The confrontations, violence, and killing among soldiers in Sudan are a disaster for civic peace in the country that has had enough soldiers and weapons. The problem is that innocents are paying the price. Tens of innocent people have died, both civilians and soldiers. We say “soldiers,” but they are also part of the nation. They are innocent as well, because they were pushed into this bloody and destructive conflict.
One reason for the struggle that led to the infighting within the ranks of the military is that the Rapid Support Forces are not just military forces, but a political and military institution that has become - if we are being realistic - a “state” within the state. It thus presents a challenge to stability, especially since it grew out of the “Janjaweed” militia. Although a law was passed in 2017 granting it the status of an “independent security force,” it joined the effort to overthrow the al-Bashir's regime.
As a result, it sees itself as a political partner in governance, not just a military force affiliated with the army. This is the logic fuelling the armed conflict and infighting between the army and the Rapid Support Forces, which was not integrated into the army despite the decision to reassign officers and military personnel from their ranks into the regular forces.
The crisis in Sudan - particularly the conflict within the military establishment - cannot be reduced to a personal dispute between the two generals, Burhan and Hemedti. In fact, the two had been friends for a long time, since the 2003 conflict in Darfur fought under the leadership of the now-ousted President Omar al-Bashir, an ally of The Brotherhood. The leadership dispute between the two generals ended years of friendship and the comradery they built as they fought side by side.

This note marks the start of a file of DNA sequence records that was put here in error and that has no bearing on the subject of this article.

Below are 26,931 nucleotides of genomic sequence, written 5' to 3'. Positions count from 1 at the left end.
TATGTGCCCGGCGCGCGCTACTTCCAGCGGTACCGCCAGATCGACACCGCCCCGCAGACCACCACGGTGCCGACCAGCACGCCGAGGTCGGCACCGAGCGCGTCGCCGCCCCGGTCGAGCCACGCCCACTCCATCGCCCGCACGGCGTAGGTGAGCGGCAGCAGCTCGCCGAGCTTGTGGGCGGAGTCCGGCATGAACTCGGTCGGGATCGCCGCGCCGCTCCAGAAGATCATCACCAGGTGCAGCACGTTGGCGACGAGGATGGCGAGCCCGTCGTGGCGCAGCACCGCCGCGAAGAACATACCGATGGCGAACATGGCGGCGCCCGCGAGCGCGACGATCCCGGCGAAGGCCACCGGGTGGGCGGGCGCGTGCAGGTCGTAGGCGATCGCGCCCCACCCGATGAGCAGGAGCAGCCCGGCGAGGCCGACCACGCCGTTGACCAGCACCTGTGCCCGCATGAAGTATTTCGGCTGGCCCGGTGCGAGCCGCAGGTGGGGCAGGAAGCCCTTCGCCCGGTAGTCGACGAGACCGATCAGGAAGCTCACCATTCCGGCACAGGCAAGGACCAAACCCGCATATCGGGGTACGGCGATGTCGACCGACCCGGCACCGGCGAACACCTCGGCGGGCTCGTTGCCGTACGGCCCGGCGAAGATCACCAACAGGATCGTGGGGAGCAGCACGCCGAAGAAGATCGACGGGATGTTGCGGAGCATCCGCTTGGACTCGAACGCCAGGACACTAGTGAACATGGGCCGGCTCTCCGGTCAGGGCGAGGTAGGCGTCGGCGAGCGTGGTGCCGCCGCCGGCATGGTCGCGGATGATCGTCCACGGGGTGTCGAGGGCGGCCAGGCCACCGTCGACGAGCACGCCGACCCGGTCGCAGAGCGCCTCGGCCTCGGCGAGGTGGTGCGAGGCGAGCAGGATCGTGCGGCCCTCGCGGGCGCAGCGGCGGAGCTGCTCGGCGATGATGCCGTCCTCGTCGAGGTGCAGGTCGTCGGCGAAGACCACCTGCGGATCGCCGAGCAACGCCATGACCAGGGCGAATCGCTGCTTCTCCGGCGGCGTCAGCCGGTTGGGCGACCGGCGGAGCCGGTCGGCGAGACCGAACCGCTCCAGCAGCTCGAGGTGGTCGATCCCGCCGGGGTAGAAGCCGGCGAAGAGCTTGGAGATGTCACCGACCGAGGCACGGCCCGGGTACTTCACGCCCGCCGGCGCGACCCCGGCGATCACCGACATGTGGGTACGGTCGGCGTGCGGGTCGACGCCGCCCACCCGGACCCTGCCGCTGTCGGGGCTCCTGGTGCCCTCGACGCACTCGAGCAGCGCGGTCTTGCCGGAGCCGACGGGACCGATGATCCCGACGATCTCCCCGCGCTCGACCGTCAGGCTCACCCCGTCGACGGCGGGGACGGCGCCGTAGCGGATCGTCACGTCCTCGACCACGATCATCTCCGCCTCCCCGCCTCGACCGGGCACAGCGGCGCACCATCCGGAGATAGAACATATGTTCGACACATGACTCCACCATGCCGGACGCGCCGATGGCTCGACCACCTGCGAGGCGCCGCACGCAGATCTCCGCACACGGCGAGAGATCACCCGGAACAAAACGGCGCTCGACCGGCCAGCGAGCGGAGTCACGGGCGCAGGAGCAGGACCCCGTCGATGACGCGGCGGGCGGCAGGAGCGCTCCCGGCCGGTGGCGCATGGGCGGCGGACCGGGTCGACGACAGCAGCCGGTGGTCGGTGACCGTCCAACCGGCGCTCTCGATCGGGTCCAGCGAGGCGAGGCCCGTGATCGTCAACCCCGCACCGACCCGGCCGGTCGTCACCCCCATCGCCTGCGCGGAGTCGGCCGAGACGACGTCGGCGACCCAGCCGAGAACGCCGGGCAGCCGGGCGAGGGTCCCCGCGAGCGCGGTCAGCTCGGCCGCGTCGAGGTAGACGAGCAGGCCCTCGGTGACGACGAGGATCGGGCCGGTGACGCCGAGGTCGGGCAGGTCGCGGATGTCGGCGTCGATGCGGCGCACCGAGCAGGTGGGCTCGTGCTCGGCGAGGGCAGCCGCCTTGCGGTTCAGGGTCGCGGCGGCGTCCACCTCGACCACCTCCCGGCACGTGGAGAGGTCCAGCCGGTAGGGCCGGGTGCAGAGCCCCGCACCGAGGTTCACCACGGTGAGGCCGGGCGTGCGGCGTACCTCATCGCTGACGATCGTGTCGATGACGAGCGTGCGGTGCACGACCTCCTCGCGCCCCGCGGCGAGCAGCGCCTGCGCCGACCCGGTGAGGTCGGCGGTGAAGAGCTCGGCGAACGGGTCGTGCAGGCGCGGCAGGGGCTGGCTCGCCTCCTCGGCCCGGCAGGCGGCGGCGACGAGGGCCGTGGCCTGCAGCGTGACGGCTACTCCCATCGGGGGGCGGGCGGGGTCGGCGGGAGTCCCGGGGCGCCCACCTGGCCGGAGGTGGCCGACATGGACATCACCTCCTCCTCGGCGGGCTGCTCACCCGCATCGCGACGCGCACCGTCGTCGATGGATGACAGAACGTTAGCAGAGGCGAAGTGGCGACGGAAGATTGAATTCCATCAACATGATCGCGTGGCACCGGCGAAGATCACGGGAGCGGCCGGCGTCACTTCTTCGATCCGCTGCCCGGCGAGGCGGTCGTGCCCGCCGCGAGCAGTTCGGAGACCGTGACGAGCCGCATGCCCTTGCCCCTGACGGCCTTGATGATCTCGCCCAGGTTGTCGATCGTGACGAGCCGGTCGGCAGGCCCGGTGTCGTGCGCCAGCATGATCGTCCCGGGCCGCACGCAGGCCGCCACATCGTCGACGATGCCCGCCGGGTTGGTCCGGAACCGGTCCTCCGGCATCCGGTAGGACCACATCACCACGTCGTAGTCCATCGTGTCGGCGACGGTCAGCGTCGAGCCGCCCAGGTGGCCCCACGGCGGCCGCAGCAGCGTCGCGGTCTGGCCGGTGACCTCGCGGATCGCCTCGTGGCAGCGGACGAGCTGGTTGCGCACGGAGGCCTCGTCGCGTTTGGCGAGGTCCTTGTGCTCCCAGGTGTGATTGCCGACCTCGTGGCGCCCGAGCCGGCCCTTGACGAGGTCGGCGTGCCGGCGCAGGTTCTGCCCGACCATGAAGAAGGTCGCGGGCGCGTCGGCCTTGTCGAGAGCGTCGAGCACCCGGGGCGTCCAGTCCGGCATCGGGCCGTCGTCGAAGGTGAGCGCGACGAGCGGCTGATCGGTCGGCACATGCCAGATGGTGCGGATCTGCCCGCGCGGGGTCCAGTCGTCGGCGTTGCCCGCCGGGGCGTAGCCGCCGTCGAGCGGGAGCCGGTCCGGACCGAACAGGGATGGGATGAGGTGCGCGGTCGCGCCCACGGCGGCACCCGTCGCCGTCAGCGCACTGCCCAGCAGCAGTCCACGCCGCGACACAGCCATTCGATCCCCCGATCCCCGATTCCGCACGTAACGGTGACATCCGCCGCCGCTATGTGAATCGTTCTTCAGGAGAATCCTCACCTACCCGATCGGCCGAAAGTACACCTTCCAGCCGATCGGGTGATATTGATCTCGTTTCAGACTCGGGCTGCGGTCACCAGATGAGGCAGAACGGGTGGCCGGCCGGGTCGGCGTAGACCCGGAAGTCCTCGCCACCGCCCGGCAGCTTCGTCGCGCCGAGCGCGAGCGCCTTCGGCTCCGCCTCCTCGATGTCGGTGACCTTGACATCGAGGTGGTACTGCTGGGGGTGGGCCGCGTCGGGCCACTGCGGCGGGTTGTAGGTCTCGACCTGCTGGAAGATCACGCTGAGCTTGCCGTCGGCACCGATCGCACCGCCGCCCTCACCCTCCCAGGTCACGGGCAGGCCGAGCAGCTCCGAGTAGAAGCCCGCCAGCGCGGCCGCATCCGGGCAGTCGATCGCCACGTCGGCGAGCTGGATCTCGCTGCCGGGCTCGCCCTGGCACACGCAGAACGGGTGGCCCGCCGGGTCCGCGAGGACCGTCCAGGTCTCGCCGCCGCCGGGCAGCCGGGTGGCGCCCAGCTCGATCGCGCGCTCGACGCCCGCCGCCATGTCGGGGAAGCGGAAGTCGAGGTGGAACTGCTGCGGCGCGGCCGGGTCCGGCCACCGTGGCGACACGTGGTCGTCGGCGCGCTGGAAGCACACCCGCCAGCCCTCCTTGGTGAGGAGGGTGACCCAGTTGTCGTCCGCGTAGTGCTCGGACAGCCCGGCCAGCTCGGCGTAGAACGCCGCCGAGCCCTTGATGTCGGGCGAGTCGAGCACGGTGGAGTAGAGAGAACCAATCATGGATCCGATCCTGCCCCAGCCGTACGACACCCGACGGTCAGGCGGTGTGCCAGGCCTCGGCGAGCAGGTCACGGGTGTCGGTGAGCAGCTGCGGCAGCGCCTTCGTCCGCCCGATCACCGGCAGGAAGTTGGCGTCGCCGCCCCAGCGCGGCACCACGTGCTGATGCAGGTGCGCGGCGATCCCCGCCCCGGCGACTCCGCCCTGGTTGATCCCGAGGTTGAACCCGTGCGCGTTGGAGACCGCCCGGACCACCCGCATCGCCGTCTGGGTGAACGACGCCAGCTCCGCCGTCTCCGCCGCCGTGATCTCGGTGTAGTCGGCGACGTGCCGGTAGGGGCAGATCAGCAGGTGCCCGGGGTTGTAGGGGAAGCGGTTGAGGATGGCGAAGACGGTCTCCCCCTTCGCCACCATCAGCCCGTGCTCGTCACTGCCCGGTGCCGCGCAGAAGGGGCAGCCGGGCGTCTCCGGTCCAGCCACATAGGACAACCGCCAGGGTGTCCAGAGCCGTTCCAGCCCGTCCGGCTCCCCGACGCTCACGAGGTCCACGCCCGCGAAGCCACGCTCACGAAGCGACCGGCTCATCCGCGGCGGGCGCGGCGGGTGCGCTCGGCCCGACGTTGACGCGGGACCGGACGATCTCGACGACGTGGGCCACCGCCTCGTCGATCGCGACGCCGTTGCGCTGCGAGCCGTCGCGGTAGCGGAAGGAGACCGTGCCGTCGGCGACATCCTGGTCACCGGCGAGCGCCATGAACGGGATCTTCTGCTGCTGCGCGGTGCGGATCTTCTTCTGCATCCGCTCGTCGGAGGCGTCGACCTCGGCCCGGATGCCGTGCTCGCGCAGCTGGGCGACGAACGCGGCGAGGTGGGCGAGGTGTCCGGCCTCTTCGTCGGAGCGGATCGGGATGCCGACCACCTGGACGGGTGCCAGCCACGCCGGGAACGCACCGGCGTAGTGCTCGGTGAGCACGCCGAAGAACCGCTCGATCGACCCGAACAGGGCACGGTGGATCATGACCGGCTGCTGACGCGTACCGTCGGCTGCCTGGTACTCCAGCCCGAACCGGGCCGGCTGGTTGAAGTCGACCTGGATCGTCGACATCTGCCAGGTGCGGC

Indeed, the disagreement has gone so far that they are now quarreling. General Hamidti described General Burhan as a “lying criminal,” while Burhan responded by calling Hamidti the leader of a “rebel militia.”
General Burhan has demanded the integration of the Rapid Support Forces into the army. “We, as military personnel, want to integrate the Rapid Support Forces. If this does not happen, no one in the agreement will go forward.” Meanwhile, Hamedti demands that power be handed over to civilians and that Burhan “surrender.” Both are making impossible demands despite being former comrades in arms and even the camel trade.
Resolving the crisis and ending infighting must begin with a security solution. It must begin with integrating the Rapid Support Forces into the army in an appropriate manner, instead of allowing them to maintain their status of legitimate armed "militias.” The mistake was integrating an armed force as a single unit, with all of its personnel remaining together, into the armed forces in the first place. This meant the soldiers were only loyal to this force’s leadership, not the command of the national army. The personnel should have been distributed among army units after having their backgrounds checked. In this form, it can mutiny at any moment, and this is what happened.
Sudan is plagued by poverty. Forty-six percent of its population lives below the poverty line, according to United Nations reports. The last it needs is conflict and infighting. Instead, this rich country should be made the breadbasket of the Arab world, the country we know it to be from school.
It needs development to overcome poverty. Most of all, it needs agricultural development, as its land is extremely fertile and has an abundance of water. Sudan is poor nonetheless because of the ongoing conflict over this agricultural land, as is the case in the Blue Nile region and other fertile areas, whose land was made barren and undeveloped by local conflicts.
The military establishment and the Rapid Support Forces have yet to establish an inclusive political system acceptable to all Sudanese. Indeed, they have failed to hand over power to civilians, hiding behind various pretexts to remain above the civilian authorities.
Thus, immature political settlements might be the reason for the persistence of violence and the military’s infighting. Only the Transition Military Council and the Forces for Freedom and Change were involved in most of these deals, and they are not the only national forces in Sudan. That is why these settlements did not hold under pressure.